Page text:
NFL 2017: Rodgers, Packers rule anew the NFC North
By Dave Campbell
AP Pro Football Writer
The Minnesota Vikings renovated an offensive line that sputtered through last season, seeking better balance with their potentially dominant defense.
The Detroit Lions brought in new blockers, too, aiming to revive a dormant ground game and give franchise cornerstone Matthew Stafford more support.
The Chicago Bears traded up for quarterback Mitchell Trubisky with the second pick in the draft, solidifying a long-range strategy.
Ambitions and hopes are high, of course, at this time of the year. The long-term NFL optimism around the Great Lakes states inevitably took a bit of a hit on Aug. 3, though, when Aaron Rodgers made clear his disinterest in retirement or departure from the Green Bay Packers anytime soon.
The NFC North competition sure can’t count on a reprieve from these twice-annual matchups against one of the league’s best.
Asked if he could envision playing as long as Tom Brady has with the New England Patriots, on the day one of his few peers in the league turned 40, Rodgers left no doubt.
“I do think it’s realistic,” said Rodgers, who will be 34 on Dec. 2. “I hope it’s in this locker room, though. That would mean it’s been at a high level.”
Engineering an eighth straight playoff appearance for the Packers last season, including a fifth division title in that span, Rodgers produced a vintage run of dominance following a 4-6 start by the team that was marked by some rather ordinary performances by his elite standard.
He threw 21 touchdown passes, with one interception, to lead the Packers to eight straight victories until falling to the Atlanta Falcons in the NFC championship game.
“I still feel pretty young,” Rodgers said after that game. “I think I have a number of years left in me.”
Here are some of the headlines around the division as September approaches:
STACKING THE SECONDARY
Only one team in the NFL allowed more passing yards last season than the Packers. Only two teams gave up more touchdowns through the air. The priority for 2017, thus, was obvious. Cornerback Kevin King and safety Josh Jones were their first two draft picks, and cornerback Davon House returned as a free agent following a two-year stay in Jacksonville.
The goal was to build a bigger and stronger secondary, with hands-on, hard-press coverage at the line of scrimmage considered these days a defense’s best weapon for disruption of an opponent’s passing attack.
With starting cornerbacks Damarious Randall and Quinten Rollins each entering their third seasons and fourth-year safety Ha Ha Clinton-Dix coming off his first Pro Bowl appearance, there’s plenty of potential for this group to improve.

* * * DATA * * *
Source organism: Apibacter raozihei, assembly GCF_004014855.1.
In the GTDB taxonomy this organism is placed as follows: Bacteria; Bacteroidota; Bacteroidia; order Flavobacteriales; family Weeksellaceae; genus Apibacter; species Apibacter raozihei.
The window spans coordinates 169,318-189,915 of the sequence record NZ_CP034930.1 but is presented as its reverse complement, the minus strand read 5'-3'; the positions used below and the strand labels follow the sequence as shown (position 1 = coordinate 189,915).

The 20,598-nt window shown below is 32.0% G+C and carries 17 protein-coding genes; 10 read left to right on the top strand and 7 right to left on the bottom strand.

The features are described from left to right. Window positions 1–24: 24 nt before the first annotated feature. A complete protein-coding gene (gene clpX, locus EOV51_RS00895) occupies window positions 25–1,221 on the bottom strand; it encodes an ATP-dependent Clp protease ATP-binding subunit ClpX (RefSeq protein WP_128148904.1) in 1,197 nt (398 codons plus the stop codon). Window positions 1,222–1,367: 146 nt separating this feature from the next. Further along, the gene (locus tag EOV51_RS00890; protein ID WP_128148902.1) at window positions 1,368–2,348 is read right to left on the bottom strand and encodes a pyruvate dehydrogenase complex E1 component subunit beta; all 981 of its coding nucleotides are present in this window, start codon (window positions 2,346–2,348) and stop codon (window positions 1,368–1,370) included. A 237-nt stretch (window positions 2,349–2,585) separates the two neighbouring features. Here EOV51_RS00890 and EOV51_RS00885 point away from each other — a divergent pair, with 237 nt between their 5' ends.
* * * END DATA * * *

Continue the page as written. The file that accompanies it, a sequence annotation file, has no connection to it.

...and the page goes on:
BRADFORD PROTECTION PROGRAM
After surpassing the Packers in 2015 to finish 11-5 for the division title and starting last season 5-0, the Vikings careened off-track because of some uncharacteristic lapses by the defense at critical moments, struggles by since-cut kicker Blair Walsh and a litany of injuries along the offensive line.
Even when fully healthy, there were questions about the protection, but Sam Bradford too often had to settle for a menu of quick, short throws to evade the pass rush. The running game was no help. Given time, Bradford proved his accuracy.
But he took a career-most 37 sacks, a trend that can’t continue if the Vikings are going to keep him healthy, let alone return to the playoffs. They signed two new tackles, Riley Reiff (Detroit) and Mike Remmers (Carolina), to try to bolster the front.
The Lions accumulated the third-fewest rushing yards in the league in 2016 after finishing last the previous season. Still counting on some combination of Ameer Abdullah, Theo Riddick, Dwayne Washington and Zach Zenner to better supplement Stafford in the offense, the Lions also attempted an offensive line upgrade with right guard T.J. Lang arriving from Green Bay and right tackle Rick Wagner signed away from Baltimore to replace Reiff.
Greg Robinson will be the new starter at left tackle, where cornerstone Taylor Decker has been absent since shoulder surgery in June that could keep him out for a significant portion of the season.
Having engineered an NFL record with eight wins for the Lions in 2016 following fourth-quarter deficits, Stafford now has the richest contract ($135 million maximum value) in league history. The ninth-year quarterback will need a lot more help for the Lions to match last season’s winning record.
REBUILDING THE BEARS
Trubisky will wait behind Mike Glennon for now, with the Bears seeking to begin a long climb from the deep hole they plummeted into during a 3-13 finish in 2016. There are pieces in place to accelerate the process, starting with running back Jordan Howard and his 1,300-yard rookie year.
The defense was so ravaged by injuries last season it was difficult to tell, but there are enough standouts in the front seven to make for a miserable afternoon for more than one unprepared opponent. Linebackers Danny Trevathan and Leonard Floyd and defensive linemen Eddie Goldman and Akiem Hicks will lead the way.